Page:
Bioethics Blogs

Hwang Woo-suk Reaches the Silver Screen

Whistle Blower poster

The stem-cell disgrace of Korean cloning fraudster Hwang Woo-suk has now inspired a movie. Whistle Blower is opening in Korea today. Names have been changed, and it’s presented as fiction, but no one is even pretending it’s not about the scientific “scandal of the century” that unfolded between 2004 and 2006.

Hwang became world-famous for his 2004 claim that he had achieved what at the time was considered a momentous breakthrough: cloning a human embryo and producing stem cells from it, potentially opening the way for new therapies. But his published papers were fraudulent, and eventually retracted; he was found to have coerced subordinates to provide their eggs for his research and broken laws in acquiring eggs from other women; and he was convicted of misappropriating funds. (He has since set up his own institute, working on cloned dogs and other animals with a variety of collaborators, including a British TV network, Russians who hope to revive mammoths and a Chinese dog-cloning company.)

The new film, as its name suggests, focuses on the way the story was reported — the working title was The Messenger. Hwang attracted so much publicity and support that revealing his transgressions required considerable bravery on the part of the journalists involved, not to mention Young-Joon Ryu, the scientist who was their primary source. Ryu and his family had to go into hiding for six months, he was out of work for over a year, and he still gets denounced for “injuring the nation.”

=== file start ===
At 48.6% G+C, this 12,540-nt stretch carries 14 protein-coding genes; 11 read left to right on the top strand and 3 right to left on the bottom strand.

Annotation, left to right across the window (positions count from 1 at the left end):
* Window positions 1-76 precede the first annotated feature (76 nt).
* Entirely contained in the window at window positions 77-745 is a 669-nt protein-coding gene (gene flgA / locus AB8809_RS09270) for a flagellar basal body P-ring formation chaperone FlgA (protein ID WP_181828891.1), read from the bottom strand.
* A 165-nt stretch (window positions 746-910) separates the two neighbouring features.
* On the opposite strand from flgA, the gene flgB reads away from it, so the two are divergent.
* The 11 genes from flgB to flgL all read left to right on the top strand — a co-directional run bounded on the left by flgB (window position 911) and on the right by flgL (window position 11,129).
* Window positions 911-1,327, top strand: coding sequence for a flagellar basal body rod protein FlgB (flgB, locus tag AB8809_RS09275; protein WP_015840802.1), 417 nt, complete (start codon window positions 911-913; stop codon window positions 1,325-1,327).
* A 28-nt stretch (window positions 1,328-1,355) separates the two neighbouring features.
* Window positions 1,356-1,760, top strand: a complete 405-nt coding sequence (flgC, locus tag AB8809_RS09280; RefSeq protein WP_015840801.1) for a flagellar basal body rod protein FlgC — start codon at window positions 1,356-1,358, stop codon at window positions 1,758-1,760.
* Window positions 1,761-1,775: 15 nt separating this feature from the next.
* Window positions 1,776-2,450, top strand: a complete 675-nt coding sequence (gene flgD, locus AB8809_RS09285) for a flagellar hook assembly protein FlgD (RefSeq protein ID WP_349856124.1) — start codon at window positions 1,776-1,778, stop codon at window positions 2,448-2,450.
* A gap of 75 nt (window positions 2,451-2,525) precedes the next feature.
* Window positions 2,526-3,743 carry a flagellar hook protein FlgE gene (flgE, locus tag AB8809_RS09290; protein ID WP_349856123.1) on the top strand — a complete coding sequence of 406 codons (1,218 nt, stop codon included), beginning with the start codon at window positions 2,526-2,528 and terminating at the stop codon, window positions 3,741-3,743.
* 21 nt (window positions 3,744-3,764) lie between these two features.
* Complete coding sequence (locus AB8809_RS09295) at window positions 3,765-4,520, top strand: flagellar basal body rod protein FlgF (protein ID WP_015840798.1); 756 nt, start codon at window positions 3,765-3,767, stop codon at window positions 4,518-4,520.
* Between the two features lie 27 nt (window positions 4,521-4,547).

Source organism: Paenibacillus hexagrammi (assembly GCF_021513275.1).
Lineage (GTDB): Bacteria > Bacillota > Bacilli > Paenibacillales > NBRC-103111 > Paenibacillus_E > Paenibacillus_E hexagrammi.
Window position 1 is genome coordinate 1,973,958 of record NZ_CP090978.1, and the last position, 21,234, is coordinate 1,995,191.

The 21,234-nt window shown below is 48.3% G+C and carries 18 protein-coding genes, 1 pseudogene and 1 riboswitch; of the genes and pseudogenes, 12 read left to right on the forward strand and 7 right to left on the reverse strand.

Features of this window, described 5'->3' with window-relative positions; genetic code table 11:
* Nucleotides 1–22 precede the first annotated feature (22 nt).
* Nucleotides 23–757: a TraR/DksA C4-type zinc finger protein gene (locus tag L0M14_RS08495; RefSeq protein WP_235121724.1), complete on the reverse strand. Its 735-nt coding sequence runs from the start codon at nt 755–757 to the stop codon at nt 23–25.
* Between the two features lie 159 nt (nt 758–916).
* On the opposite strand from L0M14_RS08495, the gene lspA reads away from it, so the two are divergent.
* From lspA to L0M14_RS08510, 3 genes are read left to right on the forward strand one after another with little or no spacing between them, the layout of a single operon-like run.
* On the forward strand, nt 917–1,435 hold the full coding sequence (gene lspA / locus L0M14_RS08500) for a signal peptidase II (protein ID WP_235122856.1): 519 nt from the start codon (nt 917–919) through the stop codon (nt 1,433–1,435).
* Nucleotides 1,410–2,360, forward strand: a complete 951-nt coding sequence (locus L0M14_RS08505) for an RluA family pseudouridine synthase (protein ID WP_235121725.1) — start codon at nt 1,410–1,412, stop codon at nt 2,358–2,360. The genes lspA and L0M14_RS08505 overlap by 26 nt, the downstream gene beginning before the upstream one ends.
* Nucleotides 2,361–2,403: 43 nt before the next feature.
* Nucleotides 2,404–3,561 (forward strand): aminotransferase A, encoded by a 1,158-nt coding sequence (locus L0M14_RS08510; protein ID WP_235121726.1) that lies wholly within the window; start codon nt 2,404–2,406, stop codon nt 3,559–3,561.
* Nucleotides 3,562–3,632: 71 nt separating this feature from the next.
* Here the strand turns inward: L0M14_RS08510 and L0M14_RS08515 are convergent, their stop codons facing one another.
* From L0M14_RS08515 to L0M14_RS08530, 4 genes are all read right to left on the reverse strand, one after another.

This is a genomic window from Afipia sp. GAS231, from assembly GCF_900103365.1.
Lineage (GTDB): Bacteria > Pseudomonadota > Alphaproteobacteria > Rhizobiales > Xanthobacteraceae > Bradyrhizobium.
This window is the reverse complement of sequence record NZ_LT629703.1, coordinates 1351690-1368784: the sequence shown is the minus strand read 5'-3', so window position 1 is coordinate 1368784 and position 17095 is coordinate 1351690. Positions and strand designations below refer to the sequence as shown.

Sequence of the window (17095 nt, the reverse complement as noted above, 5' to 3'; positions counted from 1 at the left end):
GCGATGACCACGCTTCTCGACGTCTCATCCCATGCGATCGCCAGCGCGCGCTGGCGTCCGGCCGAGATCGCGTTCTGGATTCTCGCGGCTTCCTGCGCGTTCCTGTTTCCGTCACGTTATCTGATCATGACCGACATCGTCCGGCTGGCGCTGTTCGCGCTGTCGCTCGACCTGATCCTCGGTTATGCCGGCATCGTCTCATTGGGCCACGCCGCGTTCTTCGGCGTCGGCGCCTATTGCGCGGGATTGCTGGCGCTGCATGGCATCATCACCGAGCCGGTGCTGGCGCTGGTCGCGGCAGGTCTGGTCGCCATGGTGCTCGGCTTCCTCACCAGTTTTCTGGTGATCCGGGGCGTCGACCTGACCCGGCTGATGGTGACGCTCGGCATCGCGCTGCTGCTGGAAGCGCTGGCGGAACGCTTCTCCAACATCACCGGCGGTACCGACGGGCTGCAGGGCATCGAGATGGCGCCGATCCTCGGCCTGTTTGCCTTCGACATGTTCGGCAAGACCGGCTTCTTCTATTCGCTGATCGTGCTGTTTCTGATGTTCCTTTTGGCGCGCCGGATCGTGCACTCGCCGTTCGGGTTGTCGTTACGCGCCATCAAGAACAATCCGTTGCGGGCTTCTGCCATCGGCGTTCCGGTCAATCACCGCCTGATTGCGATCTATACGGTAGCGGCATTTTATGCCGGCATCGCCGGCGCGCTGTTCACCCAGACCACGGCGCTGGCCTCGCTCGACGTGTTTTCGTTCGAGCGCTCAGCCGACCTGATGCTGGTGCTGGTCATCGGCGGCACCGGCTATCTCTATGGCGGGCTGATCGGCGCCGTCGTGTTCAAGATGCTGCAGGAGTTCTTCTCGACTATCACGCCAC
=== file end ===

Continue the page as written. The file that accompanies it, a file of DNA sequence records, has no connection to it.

Indeed, Korea Joongang Daily headlines its article on the film:

Stem cell scandal movie casts doubts on integrity of press

A Wall Street Journal piece opens with a slightly different spin on the same angle:

The first feature film based on the story of a South Korean scientist’s fraudulent stem cell research and the ensuing fallout in the early 2000s, Whistle Blower, centers on a dilemma: “Which should take priority: truth or the national interest?”

Of course, neither approach puts Hwang in a very good light, which may explain why he couldn’t be reached for comment.

The views, opinions and positions expressed by these authors and blogs are theirs and do not necessarily represent that of the Bioethics Research Library and Kennedy Institute of Ethics or Georgetown University.